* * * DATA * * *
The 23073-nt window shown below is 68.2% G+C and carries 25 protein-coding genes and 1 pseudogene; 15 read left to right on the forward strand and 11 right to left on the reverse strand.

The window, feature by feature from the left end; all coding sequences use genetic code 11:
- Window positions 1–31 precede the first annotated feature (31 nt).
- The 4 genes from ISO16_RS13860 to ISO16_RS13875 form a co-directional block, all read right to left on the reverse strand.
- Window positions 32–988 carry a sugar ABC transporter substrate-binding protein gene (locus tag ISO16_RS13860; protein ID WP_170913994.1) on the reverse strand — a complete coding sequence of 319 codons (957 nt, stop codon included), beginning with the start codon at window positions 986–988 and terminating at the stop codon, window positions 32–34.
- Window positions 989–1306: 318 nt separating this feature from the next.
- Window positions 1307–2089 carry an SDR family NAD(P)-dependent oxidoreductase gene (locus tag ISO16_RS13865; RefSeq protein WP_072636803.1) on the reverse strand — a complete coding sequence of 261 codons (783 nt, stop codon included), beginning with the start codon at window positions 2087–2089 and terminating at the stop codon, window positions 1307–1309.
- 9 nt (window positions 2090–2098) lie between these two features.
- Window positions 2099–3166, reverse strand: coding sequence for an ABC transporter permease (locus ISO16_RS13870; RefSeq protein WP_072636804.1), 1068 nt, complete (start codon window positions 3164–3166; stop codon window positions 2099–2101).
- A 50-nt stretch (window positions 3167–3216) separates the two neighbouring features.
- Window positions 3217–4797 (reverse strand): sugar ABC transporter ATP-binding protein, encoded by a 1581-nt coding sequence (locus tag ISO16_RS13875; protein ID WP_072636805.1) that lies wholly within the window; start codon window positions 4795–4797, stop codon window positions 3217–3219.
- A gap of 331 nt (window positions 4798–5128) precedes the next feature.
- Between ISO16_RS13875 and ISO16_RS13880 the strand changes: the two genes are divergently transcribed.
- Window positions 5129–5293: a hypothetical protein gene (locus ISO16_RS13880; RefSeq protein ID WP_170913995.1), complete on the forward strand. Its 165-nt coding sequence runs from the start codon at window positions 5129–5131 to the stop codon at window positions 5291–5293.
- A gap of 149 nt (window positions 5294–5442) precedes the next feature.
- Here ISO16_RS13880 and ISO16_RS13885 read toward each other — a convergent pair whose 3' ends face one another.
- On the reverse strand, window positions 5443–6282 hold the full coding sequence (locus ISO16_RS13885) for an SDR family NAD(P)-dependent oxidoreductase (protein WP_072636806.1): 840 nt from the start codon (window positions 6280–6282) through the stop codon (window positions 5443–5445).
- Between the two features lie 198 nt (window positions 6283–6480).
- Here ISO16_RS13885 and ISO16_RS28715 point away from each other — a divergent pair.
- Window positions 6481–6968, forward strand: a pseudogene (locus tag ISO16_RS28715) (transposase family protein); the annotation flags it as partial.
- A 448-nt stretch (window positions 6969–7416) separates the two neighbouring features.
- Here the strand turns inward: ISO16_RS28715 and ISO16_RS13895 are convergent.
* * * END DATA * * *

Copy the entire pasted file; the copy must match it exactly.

The 23073-nt window shown below is 68.2% G+C and carries 25 protein-coding genes and 1 pseudogene; 15 read left to right on the forward strand and 11 right to left on the reverse strand.

The window, feature by feature from the left end; all coding sequences use genetic code 11:
- Window positions 1–31 precede the first annotated feature (31 nt).
- The 4 genes from ISO16_RS13860 to ISO16_RS13875 form a co-directional block, all read right to left on the reverse strand.
- Window positions 32–988 carry a sugar ABC transporter substrate-binding protein gene (locus tag ISO16_RS13860; protein ID WP_170913994.1) on the reverse strand — a complete coding sequence of 319 codons (957 nt, stop codon included), beginning with the start codon at window positions 986–988 and terminating at the stop codon, window positions 32–34.
- Window positions 989–1306: 318 nt separating this feature from the next.
- Window positions 1307–2089 carry an SDR family NAD(P)-dependent oxidoreductase gene (locus tag ISO16_RS13865; RefSeq protein WP_072636803.1) on the reverse strand — a complete coding sequence of 261 codons (783 nt, stop codon included), beginning with the start codon at window positions 2087–2089 and terminating at the stop codon, window positions 1307–1309.
- 9 nt (window positions 2090–2098) lie between these two features.
- Window positions 2099–3166, reverse strand: coding sequence for an ABC transporter permease (locus ISO16_RS13870; RefSeq protein WP_072636804.1), 1068 nt, complete (start codon window positions 3164–3166; stop codon window positions 2099–2101).
- A 50-nt stretch (window positions 3167–3216) separates the two neighbouring features.
- Window positions 3217–4797 (reverse strand): sugar ABC transporter ATP-binding protein, encoded by a 1581-nt coding sequence (locus tag ISO16_RS13875; protein ID WP_072636805.1) that lies wholly within the window; start codon window positions 4795–4797, stop codon window positions 3217–3219.
- A gap of 331 nt (window positions 4798–5128) precedes the next feature.
- Between ISO16_RS13875 and ISO16_RS13880 the strand changes: the two genes are divergently transcribed.
- Window positions 5129–5293: a hypothetical protein gene (locus ISO16_RS13880; RefSeq protein ID WP_170913995.1), complete on the forward strand. Its 165-nt coding sequence runs from the start codon at window positions 5129–5131 to the stop codon at window positions 5291–5293.
- A gap of 149 nt (window positions 5294–5442) precedes the next feature.
- Here ISO16_RS13880 and ISO16_RS13885 read toward each other — a convergent pair whose 3' ends face one another.
- On the reverse strand, window positions 5443–6282 hold the full coding sequence (locus ISO16_RS13885) for an SDR family NAD(P)-dependent oxidoreductase (protein WP_072636806.1): 840 nt from the start codon (window positions 6280–6282) through the stop codon (window positions 5443–5445).
- Between the two features lie 198 nt (window positions 6283–6480).
- Here ISO16_RS13885 and ISO16_RS28715 point away from each other — a divergent pair.
- Window positions 6481–6968, forward strand: a pseudogene (locus tag ISO16_RS28715) (transposase family protein); the annotation flags it as partial.
- A 448-nt stretch (window positions 6969–7416) separates the two neighbouring features.
- Here the strand turns inward: ISO16_RS28715 and ISO16_RS13895 are convergent.